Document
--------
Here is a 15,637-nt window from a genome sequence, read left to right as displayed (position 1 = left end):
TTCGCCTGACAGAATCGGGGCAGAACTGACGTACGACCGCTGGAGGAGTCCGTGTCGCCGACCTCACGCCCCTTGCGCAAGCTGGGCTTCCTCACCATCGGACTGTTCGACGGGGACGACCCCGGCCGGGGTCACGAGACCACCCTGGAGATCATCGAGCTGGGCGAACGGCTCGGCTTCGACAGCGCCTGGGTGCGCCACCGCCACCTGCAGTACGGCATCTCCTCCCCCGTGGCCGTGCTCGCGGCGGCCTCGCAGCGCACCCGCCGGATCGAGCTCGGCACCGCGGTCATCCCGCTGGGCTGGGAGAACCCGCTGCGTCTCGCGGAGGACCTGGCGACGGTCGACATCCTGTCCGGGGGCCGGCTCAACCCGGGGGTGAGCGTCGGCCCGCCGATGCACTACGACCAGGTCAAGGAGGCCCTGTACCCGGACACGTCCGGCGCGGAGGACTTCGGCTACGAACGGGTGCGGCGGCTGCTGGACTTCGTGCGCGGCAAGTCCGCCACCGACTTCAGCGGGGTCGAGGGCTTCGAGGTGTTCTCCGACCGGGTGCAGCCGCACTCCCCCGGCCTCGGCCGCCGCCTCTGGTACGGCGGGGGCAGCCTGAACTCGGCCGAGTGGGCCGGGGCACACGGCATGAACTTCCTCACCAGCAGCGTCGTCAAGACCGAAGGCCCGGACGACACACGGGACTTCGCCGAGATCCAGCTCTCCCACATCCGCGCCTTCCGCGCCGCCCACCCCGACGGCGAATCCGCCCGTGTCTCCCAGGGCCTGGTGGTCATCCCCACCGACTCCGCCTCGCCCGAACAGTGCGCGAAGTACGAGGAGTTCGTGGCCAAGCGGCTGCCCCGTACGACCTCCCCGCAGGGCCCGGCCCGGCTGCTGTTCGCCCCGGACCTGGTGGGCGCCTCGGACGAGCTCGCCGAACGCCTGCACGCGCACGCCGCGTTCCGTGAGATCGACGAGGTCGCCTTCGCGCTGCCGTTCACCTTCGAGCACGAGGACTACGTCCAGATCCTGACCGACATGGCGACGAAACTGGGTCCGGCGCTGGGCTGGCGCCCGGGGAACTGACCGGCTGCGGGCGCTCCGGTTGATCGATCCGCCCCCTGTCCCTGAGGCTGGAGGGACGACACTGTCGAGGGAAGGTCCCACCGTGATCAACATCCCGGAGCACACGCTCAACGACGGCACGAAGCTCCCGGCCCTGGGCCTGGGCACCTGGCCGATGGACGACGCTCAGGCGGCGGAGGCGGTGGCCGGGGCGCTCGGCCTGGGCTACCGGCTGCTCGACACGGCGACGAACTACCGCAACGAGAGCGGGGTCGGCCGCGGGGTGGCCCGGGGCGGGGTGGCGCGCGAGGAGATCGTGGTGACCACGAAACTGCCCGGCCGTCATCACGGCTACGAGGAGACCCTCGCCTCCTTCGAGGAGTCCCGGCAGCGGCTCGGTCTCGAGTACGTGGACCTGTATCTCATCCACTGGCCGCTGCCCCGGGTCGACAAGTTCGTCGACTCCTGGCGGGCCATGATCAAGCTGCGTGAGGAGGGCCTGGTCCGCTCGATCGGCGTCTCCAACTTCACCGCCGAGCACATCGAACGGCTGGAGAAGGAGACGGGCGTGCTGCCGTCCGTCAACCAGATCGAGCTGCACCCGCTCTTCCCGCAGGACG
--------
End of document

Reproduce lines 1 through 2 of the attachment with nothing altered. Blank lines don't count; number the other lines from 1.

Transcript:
Here is a 15,637-nt window from a genome sequence, read left to right as displayed (position 1 = left end):
TTCGCCTGACAGAATCGGGGCAGAACTGACGTACGACCGCTGGAGGAGTCCGTGTCGCCGACCTCACGCCCCTTGCGCAAGCTGGGCTTCCTCACCATCGGACTGTTCGACGGGGACGACCCCGGCCGGGGTCACGAGACCACCCTGGAGATCATCGAGCTGGGCGAACGGCTCGGCTTCGACAGCGCCTGGGTGCGCCACCGCCACCTGCAGTACGGCATCTCCTCCCCCGTGGCCGTGCTCGCGGCGGCCTCGCAGCGCACCCGCCGGATCGAGCTCGGCACCGCGGTCATCCCGCTGGGCTGGGAGAACCCGCTGCGTCTCGCGGAGGACCTGGCGACGGTCGACATCCTGTCCGGGGGCCGGCTCAACCCGGGGGTGAGCGTCGGCCCGCCGATGCACTACGACCAGGTCAAGGAGGCCCTGTACCCGGACACGTCCGGCGCGGAGGACTTCGGCTACGAACGGGTGCGGCGGCTGCTGGACTTCGTGCGCGGCAAGTCCGCCACCGACTTCAGCGGGGTCGAGGGCTTCGAGGTGTTCTCCGACCGGGTGCAGCCGCACTCCCCCGGCCTCGGCCGCCGCCTCTGGTACGGCGGGGGCAGCCTGAACTCGGCCGAGTGGGCCGGGGCACACGGCATGAACTTCCTCACCAGCAGCGTCGTCAAGACCGAAGGCCCGGACGACACACGGGACTTCGCCGAGATCCAGCTCTCCCACATCCGCGCCTTCCGCGCCGCCCACCCCGACGGCGAATCCGCCCGTGTCTCCCAGGGCCTGGTGGTCATCCCCACCGACTCCGCCTCGCCCGAACAGTGCGCGAAGTACGAGGAGTTCGTGGCCAAGCGGCTGCCCCGTACGACCTCCCCGCAGGGCCCGGCCCGGCTGCTGTTCGCCCCGGACCTGGTGGGCGCCTCGGACGAGCTCGCCGAACGCCTGCACGCGCACGCCGCGTTCCGTGAGATCGACGAGGTCGCCTTCGCGCTGCCGTTCACCTTCGAGCACGAGGACTACGTCCAGATCCTGACCGACATGGCGACGAAACTGGGTCCGGCGCTGGGCTGGCGCCCGGGGAACTGACCGGCTGCGGGCGCTCCGGTTGATCGATCCGCCCCCTGTCCCTGAGGCTGGAGGGACGACACTGTCGAGGGAAGGTCCCACCGTGATCAACATCCCGGAGCACACGCTCAACGACGGCACGAAGCTCCCGGCCCTGGGCCTGGGCACCTGGCCGATGGACGACGCTCAGGCGGCGGAGGCGGTGGCCGGGGCGCTCGGCCTGGGCTACCGGCTGCTCGACACGGCGACGAACTACCGCAACGAGAGCGGGGTCGGCCGCGGGGTGGCCCGGGGCGGGGTGGCGCGCGAGGAGATCGTGGTGACCACGAAACTGCCCGGCCGTCATCACGGCTACGAGGAGACCCTCGCCTCCTTCGAGGAGTCCCGGCAGCGGCTCGGTCTCGAGTACGTGGACCTGTATCTCATCCACTGGCCGCTGCCCCGGGTCGACAAGTTCGTCGACTCCTGGCGGGCCATGATCAAGCTGCGTGAGGAGGGCCTGGTCCGCTCGATCGGCGTCTCCAACTTCACCGCCGAGCACATCGAACGGCTGGAGAAGGAGACGGGCGTGCTGCCGTCCGTCAACCAGATCGAGCTGCACCCGCTCTTCCCGCAGGACG